I will post more photos when I have a chance. For now, I am moving on to writing my thesis paper, which is the second half of this project. Although I appreciate the challenge of writing and research, I am not enjoying it as much as the stitching! And somehow the agility and stamina I have for stitching does not transfer to typing. . . imagine that.

In preparation for Thesis

The journey towards my thesis began almost 4 years ago, in September 2005, when I packed everything that could fit into my car and drove to Savannah. It is hard to believe that I am now just a couple weeks away from hanging my show. The cards are at the printers, the work is (almost) done, the gallery is booked and I’m excited!!


Postcard_Back copy

If you are in Savannah, the show opening will be June 26 from 6:00 pm- 9:00 pm at TruSpace Gallery, 2423 De Soto Ave. I would love to see you there!!

Alabama Chanin

One great thing about being in school: guest artists! Last week SCAD welcomed Natalie Chanin of Alabama Chanin to give a lecture, present her work and visit with students. It is always inspiring to hear someone speak with passion and truly believe in the work they do!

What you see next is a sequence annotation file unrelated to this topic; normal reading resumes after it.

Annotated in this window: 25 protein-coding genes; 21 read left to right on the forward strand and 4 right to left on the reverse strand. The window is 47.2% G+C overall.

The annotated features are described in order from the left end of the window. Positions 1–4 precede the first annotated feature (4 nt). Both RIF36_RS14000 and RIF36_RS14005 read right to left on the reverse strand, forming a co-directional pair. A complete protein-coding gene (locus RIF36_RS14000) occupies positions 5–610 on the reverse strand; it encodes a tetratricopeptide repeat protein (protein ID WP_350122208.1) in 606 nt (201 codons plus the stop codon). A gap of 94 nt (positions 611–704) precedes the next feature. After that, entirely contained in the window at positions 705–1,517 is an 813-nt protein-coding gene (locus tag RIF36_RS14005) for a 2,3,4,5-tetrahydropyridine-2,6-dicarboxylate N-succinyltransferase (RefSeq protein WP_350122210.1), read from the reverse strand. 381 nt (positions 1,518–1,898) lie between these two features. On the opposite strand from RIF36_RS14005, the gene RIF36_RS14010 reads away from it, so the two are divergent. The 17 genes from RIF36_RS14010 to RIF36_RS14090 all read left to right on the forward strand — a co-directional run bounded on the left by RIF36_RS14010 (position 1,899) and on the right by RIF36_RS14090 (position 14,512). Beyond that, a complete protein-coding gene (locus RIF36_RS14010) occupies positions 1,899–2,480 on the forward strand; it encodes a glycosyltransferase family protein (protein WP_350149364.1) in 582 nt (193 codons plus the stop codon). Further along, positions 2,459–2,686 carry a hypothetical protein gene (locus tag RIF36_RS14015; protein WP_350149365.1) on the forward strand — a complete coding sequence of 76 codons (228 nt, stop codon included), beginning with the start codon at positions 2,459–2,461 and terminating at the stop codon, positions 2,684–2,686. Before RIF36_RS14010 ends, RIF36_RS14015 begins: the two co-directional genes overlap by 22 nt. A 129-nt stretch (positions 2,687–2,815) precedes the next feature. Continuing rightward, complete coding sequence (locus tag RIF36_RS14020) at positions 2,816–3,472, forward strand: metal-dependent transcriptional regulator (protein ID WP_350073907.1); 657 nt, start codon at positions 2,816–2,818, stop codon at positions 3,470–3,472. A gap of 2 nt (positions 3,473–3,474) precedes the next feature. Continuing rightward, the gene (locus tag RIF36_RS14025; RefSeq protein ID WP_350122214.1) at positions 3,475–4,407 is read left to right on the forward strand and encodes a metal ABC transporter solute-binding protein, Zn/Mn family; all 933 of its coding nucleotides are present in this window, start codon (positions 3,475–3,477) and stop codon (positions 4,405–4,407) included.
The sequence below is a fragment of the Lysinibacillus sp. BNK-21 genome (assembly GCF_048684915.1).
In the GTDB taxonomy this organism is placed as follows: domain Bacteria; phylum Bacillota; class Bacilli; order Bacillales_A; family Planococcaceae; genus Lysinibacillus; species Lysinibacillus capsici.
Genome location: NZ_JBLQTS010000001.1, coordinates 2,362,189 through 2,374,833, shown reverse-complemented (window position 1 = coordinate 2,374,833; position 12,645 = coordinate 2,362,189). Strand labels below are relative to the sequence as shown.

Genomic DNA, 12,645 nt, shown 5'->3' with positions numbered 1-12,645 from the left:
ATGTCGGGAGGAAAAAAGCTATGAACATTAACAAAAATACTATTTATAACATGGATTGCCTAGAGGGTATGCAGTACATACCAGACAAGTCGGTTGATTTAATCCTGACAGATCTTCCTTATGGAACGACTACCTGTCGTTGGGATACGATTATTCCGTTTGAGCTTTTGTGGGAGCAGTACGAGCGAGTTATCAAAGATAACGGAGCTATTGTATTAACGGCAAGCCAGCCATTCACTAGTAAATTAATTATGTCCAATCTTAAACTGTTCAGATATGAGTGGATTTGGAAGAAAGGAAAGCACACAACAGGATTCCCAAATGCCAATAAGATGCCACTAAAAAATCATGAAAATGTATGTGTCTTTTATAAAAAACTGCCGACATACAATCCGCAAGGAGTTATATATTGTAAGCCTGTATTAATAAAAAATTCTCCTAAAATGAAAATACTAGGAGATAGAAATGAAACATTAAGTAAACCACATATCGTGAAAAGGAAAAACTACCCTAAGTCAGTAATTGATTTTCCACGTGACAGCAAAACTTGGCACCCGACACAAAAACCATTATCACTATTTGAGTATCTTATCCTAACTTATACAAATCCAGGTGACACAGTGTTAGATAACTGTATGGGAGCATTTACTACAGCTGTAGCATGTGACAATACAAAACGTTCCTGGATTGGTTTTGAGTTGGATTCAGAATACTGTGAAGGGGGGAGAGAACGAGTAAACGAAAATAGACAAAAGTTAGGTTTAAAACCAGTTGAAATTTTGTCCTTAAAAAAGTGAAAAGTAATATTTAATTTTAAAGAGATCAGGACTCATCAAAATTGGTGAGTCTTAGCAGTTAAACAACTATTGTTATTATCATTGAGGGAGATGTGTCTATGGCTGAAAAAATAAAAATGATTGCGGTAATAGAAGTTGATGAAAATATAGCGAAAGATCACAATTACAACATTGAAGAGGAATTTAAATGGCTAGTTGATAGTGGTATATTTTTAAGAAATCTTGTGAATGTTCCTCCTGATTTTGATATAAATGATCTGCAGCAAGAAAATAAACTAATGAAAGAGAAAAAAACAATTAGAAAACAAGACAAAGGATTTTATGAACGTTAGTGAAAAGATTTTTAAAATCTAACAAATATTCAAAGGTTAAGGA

With a focus on slow design and sustainability, all garments are hand stitched and constructed by individual stitchers in rural Alabama. The fabrics are lovely and the garments are absolutely stunning!!

Her website has loads of images for inspiration!! If you’re dying for something in print you can  get your hands on a book: Alabama Stitch Book. And if you MUST have one of these garments by cannot afford the price, check out their website for instructions and fabric!

ACC Day 2

In the morning yesterday I visited the American Visionary Art Museum and what a fabulous few hours it was! What is visionary art ?, you ask. Straight from their website: